"I wouldn't associate with their elk," said Lydia, turning her nose up and making a moue of disgust. "They're not normal."
"What's that got to do with their elk?" asked Fred, her brother. He had a shock of bright red hair, freckles that ran from his forehead down his face and chest, and gaps between his teeth because their mother hadn't believed dentists were real doctors. Lydia liked to tell him that he was only her half-brother, that his father was surely the milk-man.
"Well, if they're not normal, their elk won't be normal either," said Lydia. "It stands to reason, only normal people would pick a normal elk."
"Do normal people keep elk as pets?"
"Hmm... maybe that's another reason not to associate with them."
"Or their elk."
Lydia began to suspect that Fred was somehow making her look stupid, but since there was no-one around to listen to their conversation she decided to ignore him. She changed the conversation.
Fred frowned, but then his face cleared and he smiled again. Rufus was his pet hedgehog who'd run off a couple of days earlier.
"Dead!" he said. "But it's cool, it turned out that Rufus was really Rufusette, and she'd given birth. So I've got three pet baby hedgehogs now."
"Have you named them yet? Can I see them?"
"No, and no," said Fred. "You'll hurt them."
"I will not!" Lydia was filled with outrage, mostly that he'd spotted that she just wanted to take them away from him.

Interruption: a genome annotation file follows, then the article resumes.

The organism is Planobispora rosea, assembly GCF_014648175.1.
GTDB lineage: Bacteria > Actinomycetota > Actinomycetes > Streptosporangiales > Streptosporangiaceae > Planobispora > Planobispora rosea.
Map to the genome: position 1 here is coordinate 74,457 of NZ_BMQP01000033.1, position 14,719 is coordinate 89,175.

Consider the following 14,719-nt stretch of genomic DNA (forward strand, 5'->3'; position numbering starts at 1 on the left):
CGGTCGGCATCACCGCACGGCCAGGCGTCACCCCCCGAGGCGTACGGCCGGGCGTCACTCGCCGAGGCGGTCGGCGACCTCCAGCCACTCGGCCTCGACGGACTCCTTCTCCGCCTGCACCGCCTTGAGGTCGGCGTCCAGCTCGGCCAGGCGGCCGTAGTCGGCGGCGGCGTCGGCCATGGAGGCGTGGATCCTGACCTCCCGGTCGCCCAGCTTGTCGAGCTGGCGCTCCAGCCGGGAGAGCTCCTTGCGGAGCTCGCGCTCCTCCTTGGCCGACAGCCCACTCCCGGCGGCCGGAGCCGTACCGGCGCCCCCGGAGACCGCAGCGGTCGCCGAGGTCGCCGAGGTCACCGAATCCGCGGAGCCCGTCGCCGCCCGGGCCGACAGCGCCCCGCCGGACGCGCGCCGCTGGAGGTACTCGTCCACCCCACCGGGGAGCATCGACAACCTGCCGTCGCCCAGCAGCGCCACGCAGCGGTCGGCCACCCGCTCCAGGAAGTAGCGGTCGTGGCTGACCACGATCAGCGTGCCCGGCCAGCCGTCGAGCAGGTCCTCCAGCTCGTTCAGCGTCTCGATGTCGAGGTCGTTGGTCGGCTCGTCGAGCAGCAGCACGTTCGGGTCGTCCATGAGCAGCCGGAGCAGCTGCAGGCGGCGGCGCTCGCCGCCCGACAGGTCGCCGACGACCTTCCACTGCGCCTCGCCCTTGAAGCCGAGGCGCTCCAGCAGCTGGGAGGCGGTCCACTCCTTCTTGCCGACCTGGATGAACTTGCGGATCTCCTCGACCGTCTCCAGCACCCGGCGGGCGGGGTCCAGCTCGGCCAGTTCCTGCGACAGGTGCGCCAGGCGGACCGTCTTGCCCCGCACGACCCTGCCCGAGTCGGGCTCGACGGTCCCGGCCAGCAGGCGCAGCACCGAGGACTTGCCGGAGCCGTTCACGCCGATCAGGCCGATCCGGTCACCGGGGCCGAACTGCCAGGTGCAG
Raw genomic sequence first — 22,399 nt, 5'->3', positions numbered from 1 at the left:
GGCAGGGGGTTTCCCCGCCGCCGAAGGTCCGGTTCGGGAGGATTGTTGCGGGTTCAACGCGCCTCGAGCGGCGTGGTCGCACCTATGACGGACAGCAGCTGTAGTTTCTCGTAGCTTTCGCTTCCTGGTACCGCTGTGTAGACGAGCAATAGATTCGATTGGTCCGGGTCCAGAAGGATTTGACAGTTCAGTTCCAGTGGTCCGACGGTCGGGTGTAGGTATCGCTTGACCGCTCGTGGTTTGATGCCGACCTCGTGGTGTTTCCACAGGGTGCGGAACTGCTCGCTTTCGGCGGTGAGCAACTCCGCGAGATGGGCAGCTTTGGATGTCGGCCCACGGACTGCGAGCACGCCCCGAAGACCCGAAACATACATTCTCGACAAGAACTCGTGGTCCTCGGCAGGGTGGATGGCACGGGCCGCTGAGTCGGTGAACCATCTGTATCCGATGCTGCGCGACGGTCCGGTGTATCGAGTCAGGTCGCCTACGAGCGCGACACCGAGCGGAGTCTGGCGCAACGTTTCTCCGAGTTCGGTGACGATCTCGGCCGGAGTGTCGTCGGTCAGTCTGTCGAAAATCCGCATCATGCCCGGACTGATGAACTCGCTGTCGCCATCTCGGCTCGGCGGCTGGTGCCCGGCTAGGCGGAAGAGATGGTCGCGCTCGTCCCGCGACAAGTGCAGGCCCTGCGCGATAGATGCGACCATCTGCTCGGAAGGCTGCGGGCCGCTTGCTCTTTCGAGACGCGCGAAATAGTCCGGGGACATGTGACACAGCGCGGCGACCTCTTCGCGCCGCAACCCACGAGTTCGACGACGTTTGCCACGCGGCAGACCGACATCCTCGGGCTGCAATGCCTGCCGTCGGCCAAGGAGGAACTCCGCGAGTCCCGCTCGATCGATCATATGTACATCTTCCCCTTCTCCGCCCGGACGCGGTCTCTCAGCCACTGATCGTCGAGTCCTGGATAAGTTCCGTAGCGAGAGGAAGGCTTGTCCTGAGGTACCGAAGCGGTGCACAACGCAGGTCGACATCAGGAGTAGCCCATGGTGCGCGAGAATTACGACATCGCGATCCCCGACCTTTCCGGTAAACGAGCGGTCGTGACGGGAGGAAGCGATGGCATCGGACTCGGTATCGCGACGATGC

"Yes, you will. You tried to hurt Rufus whenever you found him."
"Yes, her. Rufusette. It seems weird her having a new name after all this time."
"I wouldn't hurt her children."
"Yes you would. You'd probably try and feed them to that elk."
"Oh shut up about the elk!"
There was a silence as Fred obeyed and Lydia didn't know what to say next. Slowly, trying not to attract attention to himself, Fred slid off the wall he'd been sat on, and then ducked down behind it. He waited a few seconds, knowing that Lydia would say something as soon as she noticed, and when she remained quiet he crept away, staying crouched down until he reached the corner and turned it and could stand up again and run off. He had no idea where Lydia had got the idea that their neighbours had an elk from, but he thought he'd better tell them before she decided that the elk had to go and they all found out the hard way what she thought the elk was. He ran swiftly down the street, turned at the end onto his own road, and came to an abrupt halt. There, in the front garden of the neighbours's house was an elk, standing eating the hedge.
"See!" Lydia must have seen him and followed him, as she was now stood behind him, slightly flushed and trying to hide that she was out of breath. "They have an elk. And I wouldn't associate with it."
"It wouldn't associate with you either, dear," said a voice behind both of them, and their neighbour, Mr. Primrose appeared from round the corner. "He's well aware that pets don't seem to live very long when you're around."